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Top 5 Surprising Psychology Facts

There’s nothing as fascinating as human psychology. We know that the brain has a big influence on the way we behave psychologically. But even though we use our brains every day, but we know so little about how it works. Still, science has uncovered some interesting tidbits about human psychology. See how many of the following five psychology facts take you by surprise.

1. Pygmalion Effect

The Pygmalion effect is the official term for self-fulfilling prophecy. It has to do with meeting expectations. People who are expected to do better, do better. This holds true in all kinds of environments, including the school environment. The opposite effect can happen, too. The Pygmalion effect holds true when expectations are low. If a person’s expectations are that they will fail, they will be more likely to fail. 

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2. Confirmation Bias

Did you know that you research things to validate what you already believe? This is called confirmation bias. It means that you give more weight to information that aligns with what you already think is true. It also means that you discount information that clashes with your beliefs. Oh, did you think you were a completely objective person? Nope. Unless you’re being paid to give equal weight to both sides, chances are you are guilty of confirmation bias.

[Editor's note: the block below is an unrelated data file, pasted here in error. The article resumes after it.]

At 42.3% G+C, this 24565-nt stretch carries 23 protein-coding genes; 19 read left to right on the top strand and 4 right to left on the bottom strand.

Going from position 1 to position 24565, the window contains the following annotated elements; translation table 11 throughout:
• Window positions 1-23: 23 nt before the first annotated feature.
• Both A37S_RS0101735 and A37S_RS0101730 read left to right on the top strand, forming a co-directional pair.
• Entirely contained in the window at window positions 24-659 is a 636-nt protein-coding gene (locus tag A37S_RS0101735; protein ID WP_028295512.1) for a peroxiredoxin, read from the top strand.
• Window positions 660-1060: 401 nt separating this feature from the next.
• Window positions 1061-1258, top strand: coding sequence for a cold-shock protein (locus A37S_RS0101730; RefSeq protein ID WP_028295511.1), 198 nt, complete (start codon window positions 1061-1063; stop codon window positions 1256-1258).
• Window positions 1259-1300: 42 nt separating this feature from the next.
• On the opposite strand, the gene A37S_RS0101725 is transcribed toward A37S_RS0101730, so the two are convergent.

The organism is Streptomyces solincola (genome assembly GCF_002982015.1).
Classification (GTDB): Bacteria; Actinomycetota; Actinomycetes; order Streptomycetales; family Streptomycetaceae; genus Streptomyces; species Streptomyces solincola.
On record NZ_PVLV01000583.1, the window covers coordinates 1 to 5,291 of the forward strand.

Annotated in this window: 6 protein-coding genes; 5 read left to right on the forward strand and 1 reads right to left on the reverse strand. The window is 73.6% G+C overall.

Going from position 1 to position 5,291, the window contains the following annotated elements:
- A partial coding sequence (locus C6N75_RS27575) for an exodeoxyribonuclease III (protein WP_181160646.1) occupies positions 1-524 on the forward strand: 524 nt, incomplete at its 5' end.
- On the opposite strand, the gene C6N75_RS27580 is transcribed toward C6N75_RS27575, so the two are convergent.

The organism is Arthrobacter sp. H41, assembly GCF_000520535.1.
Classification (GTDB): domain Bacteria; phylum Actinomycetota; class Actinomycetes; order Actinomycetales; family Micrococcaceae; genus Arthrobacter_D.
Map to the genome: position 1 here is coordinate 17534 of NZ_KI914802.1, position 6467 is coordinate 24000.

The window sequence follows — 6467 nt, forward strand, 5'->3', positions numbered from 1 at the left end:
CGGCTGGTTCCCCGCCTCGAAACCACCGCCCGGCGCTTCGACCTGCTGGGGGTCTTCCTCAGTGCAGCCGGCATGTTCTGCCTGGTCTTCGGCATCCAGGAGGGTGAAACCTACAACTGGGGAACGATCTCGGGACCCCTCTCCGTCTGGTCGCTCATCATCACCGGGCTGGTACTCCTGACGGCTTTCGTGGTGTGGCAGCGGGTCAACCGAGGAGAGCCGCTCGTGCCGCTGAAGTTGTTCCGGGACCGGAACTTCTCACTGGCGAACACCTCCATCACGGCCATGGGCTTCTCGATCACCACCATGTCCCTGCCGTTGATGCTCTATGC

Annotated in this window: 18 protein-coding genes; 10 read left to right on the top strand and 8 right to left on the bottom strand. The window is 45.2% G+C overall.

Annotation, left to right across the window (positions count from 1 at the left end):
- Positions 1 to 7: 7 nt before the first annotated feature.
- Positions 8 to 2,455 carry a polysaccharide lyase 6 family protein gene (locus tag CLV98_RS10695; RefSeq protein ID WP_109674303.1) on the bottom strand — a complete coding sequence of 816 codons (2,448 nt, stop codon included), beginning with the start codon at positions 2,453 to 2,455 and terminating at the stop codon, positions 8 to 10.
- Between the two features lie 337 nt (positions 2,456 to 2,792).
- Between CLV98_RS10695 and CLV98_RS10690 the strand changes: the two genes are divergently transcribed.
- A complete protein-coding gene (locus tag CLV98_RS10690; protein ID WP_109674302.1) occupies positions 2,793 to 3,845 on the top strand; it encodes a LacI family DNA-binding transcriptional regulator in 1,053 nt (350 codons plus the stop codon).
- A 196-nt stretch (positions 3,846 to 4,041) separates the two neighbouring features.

3. Memory Distortion

You may think that memories are facts that stay the same. But memories can be manipulated. Let’s say you witnessed a crime. You’re questioned by a detective. The detective keeps asking if the perp had a mustache. You can’t remember, you say. The detective goes on to describe the mustache. You’re sure he didn’t have a gray mustache and a small goatee, he asks? You start to doubt yourself. You know, now that you mention it, I think he did, you say. Yes, I’m certain of it now. It’s frightening that memories can be manipulated in this way. Especially for someone who’s being accused of a crime. Yikes.

4. Bystander Effect

Bystander effect has to do with being in a crowd. The more people who are bystanders when an emergency happens, the less likely it is that any one person will actually do something about it. The reasoning is that each person assumes that either someone else is more qualified to help. Or maybe each person just thinks someone else will help. By the time people realize that no one is helping, well, it may just be too late. The next time you see something, step up, folks!

5. Fundamental Attribution Error

Fundamental attribution error is a psychology term that says that others attribute your words and actions to your personality, not to your situation. Let’s say you have an employee who comes in late almost every day. You make a judgement about him that he’s irresponsible. When you show up late the next day, you don’t think of yourself as irresponsible. You know that road construction is messing up your commute. But your employee is deemed to be irresponsible for exhibiting the same behavior as you because you attribute his actions to his personality, not on his situation, which you know nothing about.

These five psychological facts give insight into how our psyche actually works. It’s interesting that we operate on subconscious, hard-wired behaviors in so many areas of our lives.